|10-30-2017 05:24 PM|
|Uncle Paul||Clawman saw a show once where the armorers were building bolt guns from parts they started with the Remington receivers and machined almost every part of the gun to their specs and after it was done they developed a load that was for that specific gun only, I remember them showing the loaded boxes of ammo that had the guns serial # on it.With the newer guns and the semi autos Iím sure it just a ammo loaded just for the military to meet there specs.YATYAS I Googled your Question and lots of info on what youíre looking for but look up a formula developed by W.W.Greener it will get you in the ballpark I think|
|10-27-2017 08:25 PM|
|10-26-2017 11:43 AM|
|10-25-2017 09:17 PM|
I am intrigued with what the military uses for snipers. We all think you have to work up your load for a specific rifle. The snipers are not sitting in a tent in the desert reloading custom loads. If the military can create a load for all of their sniper rifles why aren't there recipes for civilians to use in our rifles?
|10-25-2017 01:19 PM|
|YATYAS||I have established that the two are in fact different. The burn rates are very close but they are different. IMR lineup has its own temperature resistant powders that I may have try because the H4350 is impossible to find.|
|10-25-2017 12:15 PM|
I was walking with the owner of Bullbery Barrels out of Hurricane UT and he told me a story about an experience he had while testing loads. He had a good load worked up for a particular cartridge and laid a box of shells in the windshield. When he shot the first round the barrel blew up due to too much pressure. The shells were extra warm from laying in the windshield and created a pressure spike.
I have called Chris Hodgdon at Hodgdons powder and he has been very helpful with loading characteristics of their powders, if you want to debunk the myth that the two powders are the same.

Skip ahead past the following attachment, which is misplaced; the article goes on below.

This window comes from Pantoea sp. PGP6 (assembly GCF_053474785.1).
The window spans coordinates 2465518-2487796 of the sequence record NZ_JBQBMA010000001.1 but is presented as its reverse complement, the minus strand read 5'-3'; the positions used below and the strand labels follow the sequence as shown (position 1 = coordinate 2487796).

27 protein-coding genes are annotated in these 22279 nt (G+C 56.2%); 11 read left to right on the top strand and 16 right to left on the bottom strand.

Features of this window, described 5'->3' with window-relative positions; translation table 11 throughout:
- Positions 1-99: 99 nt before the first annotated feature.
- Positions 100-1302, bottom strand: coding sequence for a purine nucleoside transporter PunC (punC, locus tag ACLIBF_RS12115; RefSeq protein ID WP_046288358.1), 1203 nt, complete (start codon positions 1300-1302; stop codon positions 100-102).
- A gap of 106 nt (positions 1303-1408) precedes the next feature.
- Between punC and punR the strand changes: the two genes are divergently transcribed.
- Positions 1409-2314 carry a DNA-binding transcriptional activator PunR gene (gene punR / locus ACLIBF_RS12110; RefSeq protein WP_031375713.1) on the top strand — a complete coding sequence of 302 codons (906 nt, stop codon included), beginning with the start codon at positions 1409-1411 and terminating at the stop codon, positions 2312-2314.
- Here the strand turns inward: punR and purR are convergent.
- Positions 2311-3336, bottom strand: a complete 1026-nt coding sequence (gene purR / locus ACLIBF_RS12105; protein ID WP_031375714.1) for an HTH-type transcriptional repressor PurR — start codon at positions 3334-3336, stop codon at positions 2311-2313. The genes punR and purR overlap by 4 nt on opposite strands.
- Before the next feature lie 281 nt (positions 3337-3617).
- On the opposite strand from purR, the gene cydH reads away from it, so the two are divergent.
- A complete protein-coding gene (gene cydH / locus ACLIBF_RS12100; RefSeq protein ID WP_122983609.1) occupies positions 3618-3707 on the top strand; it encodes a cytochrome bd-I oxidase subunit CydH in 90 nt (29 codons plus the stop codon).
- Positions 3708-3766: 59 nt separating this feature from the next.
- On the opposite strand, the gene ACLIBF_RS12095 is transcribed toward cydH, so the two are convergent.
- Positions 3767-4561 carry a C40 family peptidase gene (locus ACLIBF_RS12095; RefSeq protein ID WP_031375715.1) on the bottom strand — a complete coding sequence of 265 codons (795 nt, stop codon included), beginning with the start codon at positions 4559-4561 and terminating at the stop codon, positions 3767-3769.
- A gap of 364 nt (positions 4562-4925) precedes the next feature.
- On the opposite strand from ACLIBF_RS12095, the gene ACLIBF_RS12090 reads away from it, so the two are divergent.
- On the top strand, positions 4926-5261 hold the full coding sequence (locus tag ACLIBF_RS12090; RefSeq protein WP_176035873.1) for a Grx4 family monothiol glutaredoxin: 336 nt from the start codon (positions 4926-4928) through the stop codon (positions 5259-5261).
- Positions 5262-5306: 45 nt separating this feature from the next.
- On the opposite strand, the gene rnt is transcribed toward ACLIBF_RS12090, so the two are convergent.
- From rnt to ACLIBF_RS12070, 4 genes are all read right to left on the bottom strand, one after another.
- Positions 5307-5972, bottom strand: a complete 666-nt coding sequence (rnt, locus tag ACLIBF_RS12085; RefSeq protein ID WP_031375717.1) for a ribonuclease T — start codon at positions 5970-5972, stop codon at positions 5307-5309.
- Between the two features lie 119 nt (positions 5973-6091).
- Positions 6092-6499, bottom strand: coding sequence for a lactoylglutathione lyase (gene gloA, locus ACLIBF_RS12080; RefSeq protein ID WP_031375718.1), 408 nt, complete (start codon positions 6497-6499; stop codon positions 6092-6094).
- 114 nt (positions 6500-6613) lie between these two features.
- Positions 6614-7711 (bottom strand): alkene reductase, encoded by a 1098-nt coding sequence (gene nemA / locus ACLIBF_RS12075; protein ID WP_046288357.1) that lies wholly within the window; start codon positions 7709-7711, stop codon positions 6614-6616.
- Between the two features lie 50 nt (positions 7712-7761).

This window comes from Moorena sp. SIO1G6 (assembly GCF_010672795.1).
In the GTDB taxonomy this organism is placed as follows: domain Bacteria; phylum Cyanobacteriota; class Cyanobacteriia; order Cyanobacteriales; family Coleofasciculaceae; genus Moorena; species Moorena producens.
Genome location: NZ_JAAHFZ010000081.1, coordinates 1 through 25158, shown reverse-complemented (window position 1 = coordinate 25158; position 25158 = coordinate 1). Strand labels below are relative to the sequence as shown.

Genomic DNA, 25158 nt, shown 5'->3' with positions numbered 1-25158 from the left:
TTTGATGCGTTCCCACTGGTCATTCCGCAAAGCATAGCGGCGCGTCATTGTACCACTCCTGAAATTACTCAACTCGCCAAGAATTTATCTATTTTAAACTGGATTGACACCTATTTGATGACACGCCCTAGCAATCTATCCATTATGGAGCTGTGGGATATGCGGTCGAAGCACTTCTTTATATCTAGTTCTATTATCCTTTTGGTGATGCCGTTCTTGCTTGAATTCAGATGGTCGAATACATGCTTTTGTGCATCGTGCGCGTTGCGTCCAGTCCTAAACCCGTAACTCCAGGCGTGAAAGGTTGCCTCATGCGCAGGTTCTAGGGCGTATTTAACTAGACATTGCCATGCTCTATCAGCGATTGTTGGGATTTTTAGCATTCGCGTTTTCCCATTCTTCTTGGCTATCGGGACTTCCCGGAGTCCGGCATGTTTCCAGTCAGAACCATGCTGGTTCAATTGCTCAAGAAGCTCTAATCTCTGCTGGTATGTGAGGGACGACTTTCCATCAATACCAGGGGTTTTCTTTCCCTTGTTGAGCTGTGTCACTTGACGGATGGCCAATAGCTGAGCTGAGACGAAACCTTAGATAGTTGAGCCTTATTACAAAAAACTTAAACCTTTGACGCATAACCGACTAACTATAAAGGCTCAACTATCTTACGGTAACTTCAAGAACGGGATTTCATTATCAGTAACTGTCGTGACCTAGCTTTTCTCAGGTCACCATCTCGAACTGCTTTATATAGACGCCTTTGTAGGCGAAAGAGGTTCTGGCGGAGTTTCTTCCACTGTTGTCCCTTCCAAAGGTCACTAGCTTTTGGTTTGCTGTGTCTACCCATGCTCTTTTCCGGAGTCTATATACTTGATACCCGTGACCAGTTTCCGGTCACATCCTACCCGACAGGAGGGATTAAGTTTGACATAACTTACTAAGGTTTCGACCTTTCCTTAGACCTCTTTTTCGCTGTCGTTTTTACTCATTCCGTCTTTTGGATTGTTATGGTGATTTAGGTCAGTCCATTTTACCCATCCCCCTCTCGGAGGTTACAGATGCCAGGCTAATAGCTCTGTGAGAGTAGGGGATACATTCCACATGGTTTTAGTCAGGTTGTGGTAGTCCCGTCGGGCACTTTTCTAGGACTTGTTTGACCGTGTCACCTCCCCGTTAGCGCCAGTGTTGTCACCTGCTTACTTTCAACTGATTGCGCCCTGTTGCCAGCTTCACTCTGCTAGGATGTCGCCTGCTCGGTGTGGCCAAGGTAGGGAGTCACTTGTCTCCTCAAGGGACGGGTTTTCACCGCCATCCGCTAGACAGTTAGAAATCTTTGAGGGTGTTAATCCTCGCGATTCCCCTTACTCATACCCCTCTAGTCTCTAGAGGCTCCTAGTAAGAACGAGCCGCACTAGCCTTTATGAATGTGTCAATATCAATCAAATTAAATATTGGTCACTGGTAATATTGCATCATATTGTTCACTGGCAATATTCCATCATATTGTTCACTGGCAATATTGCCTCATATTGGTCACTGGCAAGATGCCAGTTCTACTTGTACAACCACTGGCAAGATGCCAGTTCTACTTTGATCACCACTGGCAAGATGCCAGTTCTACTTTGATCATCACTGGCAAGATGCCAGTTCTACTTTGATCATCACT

Hodgdon owns IMR
|10-25-2017 10:27 AM|
|7 Mag||I've used IMR 4350 for years hunting in extreme temperatures (Montana & Wyoming) and I've never had an issue or concern about the powder. I think elevation changes have more affect than temperature and besides todays rifles are a lot more accurate than most shooters abilities. Another powder I've had good luck with is RL-19 & RL-22, you'll have to experiment and see which one your rifle likes best, that's what I base it on.|
|10-23-2017 01:16 PM|
This could also be a safety issue if a bullet is loaded to the max and sits in the sun for a while then shot in 100 degree heat. Could generate a pressure spike. There are a lot of things to consider which is why I find this interesting and I am looking forward to diving into it. If I didn't worry about getting the most out of a hand load then I would just by factory ammo.
|10-22-2017 09:11 PM|
|Uncle Paul||Yatyas you never said what your goal is reloading or what cartridge you will reload but unless you measure your groups with a quarter inch ruler or your closest target is 1000 yards or more you might be wasting time worrying about temp effect on a powder. When I started to reload metallic shells and would hear things like temp effect on shells I would try to track down the source of the info and most of the time I never could even with the internet. I trust the manufactures of the powders and they have a lot to lose by selling a powder with issues. Like it was said go to their website and look it up and if you have a question you can always ask them a specific question. One more thing never listen to anybody that says this and this powder are the same just a different label this thinking gets people hurt. Unless I see load data printed by bullet or powder maker I donít load it.|
|10-22-2017 10:59 AM|
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